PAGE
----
Iraq's interim leaders start to talk tough


Wed, Jul 14, 2004 - Page 7

In the span of roughly a week, Iraq's new interim leaders have passed sweeping emergency laws, promised to "crush" troublemakers and use a "very sharp sword" to combat unrepentant insurgents.

The tough talk in tougher times has earned the applause of many Iraqis weary of the tide of violence gripping the country.

Analysts say the pugilistic propaganda is not only intended to intimidate, but also to separate, in the minds of Iraqis, the homegrown insurgents from the foreign fighters.

The latest verbal salvo was fired Monday, when President Ghazi al-Yawer said the government had "a very sharp sword ready for anyone who threatens the security of this country."

"He's using a language that these insurgents understand," said Guity Nashat, an Iraq expert at the University of Illinois at Chicago. "The sharp sword has worked before in Iraq."

The reference to the sword was not lost on Iraqis. Rooted in Arab tribal traditions, it was aimed at Islamic radicals who have decapitated two foreigners since April and threatened to slaughter several other hostages if coalition forces do not withdraw from the country.

Iraq's interim leaders have repeatedly said such incidents are spearheaded by foreign fighters and have sought to draw a clear line between foreign extremists and Iraqis waging a nationalist uprising.

Days earlier, after insurgents fired mortars that landed near his home, Prime Minister Iyad Allawi vowed that "these criminals will not only fail, they will be crumbled."

Allawi, whose links to the CIA have elicited mixed responses from Iraqis, said that "all Iraqis will unite to crush these foreign criminals."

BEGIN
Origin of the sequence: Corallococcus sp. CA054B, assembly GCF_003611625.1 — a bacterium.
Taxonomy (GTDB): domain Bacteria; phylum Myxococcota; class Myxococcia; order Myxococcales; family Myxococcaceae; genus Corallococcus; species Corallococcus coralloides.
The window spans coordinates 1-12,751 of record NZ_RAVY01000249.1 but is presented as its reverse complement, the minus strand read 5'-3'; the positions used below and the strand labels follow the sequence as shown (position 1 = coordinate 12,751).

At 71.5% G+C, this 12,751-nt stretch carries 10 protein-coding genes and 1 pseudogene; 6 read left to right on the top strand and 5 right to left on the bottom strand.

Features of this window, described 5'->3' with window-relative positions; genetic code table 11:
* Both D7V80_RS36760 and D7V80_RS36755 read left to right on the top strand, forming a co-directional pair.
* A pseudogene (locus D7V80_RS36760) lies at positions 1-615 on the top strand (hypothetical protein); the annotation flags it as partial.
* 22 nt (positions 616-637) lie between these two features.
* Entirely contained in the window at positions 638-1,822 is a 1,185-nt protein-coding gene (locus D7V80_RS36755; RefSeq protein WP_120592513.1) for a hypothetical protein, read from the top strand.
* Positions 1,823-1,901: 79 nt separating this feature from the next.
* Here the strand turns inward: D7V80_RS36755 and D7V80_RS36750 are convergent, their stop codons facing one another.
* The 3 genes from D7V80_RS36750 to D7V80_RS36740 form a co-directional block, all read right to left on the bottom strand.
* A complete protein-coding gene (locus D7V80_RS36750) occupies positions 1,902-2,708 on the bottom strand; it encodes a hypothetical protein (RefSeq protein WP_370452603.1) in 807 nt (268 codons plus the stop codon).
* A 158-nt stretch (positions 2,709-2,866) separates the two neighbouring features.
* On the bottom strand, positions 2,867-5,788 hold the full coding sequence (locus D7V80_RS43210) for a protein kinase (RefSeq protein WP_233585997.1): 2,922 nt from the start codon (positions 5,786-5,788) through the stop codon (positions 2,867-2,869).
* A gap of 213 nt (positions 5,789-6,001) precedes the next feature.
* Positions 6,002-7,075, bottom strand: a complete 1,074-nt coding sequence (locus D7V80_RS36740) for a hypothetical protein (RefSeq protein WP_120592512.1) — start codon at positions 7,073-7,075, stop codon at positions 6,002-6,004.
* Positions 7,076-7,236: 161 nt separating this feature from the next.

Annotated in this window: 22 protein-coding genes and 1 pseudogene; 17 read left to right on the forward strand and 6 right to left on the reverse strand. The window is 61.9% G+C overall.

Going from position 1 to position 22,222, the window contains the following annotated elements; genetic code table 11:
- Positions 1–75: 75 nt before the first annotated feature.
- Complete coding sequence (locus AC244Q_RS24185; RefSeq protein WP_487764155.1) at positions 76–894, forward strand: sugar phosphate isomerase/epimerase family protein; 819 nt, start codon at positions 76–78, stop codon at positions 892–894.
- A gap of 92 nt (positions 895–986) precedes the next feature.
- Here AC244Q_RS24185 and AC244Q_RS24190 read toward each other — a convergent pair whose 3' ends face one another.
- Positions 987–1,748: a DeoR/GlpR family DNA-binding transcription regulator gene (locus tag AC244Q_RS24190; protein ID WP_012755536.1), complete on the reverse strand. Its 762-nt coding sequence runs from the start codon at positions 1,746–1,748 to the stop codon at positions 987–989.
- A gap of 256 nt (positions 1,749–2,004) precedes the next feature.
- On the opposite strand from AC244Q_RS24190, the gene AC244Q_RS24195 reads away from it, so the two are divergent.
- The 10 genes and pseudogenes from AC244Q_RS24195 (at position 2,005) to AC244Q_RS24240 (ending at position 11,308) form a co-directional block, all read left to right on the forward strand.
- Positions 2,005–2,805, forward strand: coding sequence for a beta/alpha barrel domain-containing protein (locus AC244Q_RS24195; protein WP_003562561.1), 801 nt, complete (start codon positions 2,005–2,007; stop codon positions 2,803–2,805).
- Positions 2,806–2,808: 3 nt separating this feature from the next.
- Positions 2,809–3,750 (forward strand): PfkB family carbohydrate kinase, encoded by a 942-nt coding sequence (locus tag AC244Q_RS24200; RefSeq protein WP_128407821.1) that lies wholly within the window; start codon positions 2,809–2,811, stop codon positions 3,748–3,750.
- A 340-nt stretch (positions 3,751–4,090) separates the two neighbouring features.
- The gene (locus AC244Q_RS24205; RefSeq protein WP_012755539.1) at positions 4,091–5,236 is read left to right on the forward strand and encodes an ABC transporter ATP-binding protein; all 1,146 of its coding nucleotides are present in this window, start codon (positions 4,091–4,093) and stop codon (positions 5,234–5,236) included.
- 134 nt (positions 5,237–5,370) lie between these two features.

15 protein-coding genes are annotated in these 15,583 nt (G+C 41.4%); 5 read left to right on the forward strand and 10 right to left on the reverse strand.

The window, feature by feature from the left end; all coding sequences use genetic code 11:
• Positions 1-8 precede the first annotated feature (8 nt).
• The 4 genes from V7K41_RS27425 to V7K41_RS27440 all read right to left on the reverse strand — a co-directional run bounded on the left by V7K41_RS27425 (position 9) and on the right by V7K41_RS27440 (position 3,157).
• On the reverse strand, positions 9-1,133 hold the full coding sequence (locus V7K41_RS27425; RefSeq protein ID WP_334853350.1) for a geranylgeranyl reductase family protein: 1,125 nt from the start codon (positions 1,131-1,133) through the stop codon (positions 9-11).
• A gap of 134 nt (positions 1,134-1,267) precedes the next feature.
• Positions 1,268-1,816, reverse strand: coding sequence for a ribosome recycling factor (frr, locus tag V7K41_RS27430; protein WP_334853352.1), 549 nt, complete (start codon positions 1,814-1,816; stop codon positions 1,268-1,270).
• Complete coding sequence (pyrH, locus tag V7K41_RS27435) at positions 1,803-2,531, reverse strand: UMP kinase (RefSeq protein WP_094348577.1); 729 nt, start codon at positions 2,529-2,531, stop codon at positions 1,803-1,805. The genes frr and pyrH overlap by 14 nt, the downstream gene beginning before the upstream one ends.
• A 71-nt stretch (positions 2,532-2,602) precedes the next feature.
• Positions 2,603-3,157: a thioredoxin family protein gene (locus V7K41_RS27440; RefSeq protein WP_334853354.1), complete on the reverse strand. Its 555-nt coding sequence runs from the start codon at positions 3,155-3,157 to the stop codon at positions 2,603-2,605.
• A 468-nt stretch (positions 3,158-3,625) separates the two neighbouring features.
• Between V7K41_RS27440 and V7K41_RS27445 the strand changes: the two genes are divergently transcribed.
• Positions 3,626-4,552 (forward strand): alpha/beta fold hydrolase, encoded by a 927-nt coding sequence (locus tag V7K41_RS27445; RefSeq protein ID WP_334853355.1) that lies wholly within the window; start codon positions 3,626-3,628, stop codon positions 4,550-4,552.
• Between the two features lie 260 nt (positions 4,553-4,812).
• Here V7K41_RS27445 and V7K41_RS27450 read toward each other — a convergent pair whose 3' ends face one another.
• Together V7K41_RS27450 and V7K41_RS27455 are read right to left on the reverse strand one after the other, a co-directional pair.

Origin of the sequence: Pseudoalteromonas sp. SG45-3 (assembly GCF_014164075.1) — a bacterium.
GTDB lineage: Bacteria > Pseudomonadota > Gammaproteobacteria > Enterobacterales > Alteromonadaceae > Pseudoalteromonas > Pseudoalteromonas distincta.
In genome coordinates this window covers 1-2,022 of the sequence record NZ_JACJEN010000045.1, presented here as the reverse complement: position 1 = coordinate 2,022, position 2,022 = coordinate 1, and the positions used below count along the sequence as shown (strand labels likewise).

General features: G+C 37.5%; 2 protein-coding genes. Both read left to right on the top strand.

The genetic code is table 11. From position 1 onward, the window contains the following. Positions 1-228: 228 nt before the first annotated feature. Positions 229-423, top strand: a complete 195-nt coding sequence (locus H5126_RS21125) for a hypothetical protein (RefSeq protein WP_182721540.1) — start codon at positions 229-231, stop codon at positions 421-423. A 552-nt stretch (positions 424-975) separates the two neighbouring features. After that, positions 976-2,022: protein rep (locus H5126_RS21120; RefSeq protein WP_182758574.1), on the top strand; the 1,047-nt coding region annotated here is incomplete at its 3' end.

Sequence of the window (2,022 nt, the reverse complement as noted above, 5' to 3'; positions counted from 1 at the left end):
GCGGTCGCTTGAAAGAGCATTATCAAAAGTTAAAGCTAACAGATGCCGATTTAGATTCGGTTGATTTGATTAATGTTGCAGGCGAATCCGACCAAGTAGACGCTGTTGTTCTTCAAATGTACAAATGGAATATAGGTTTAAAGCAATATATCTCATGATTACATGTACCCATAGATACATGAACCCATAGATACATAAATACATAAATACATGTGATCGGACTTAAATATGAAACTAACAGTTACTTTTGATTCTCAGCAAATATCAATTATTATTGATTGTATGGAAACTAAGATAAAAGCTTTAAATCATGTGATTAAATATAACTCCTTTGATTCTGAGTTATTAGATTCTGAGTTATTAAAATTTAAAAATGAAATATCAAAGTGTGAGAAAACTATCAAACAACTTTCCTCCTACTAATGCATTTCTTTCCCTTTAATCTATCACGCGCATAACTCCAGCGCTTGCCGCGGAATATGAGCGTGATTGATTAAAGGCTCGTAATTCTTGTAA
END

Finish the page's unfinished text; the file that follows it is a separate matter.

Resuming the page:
As it threatens, though, the government also says it plans to offer amnesty for some insurgents, a move analysts and officials say is designed to bring into the political fold groups that have viewed the new leaders as lackeys of the US. Elections are scheduled for January.

These steps "are necessary if they are to restore law and order," said Nashat. "And that security is necessary before you can have democratic elections in Iraq."

The comments earned a grin from many in Baghdad, where car bombings and other attacks have shattered any semblance of a normal life.

"Iraqis can't be ruled without the whip," said Khalid al-Hafith, a 31-year-old cook, adding that the country's history, stretching several centuries, is one of firm, unyielding and, in the case of former president Saddam Hussein, despotic rulers.

"For all our lives we have not tasted freedom. We've wanted it, but we need a strong hand to secure it," said al-Hafith.

Pointing to damaged buildings within sight of Saddam's palace compound, which was used as the headquarters of the now-defunct Coalition Provisional Authority, he shrugs.

"Look around you, does this looks like security?" he said.

Just days after the June 28 handover of sovereignty, Iraqi officials announced the passage of sweeping emergency laws that allow for extraordinary steps such as curfews and backing up police with paramilitary forces, among other measures. But they were also careful to stress the safeguards against abuse written into the laws, which were announced by both the country's interim justice and human rights ministers.

That move is expected to be supplemented by the issuing of an amnesty to insurgents who have not been implicated in particularly egregious crimes.

The laws give the government legal means to crack down on restive areas, such as Fallujah or Ramadi in the so-called Sunni Triangle.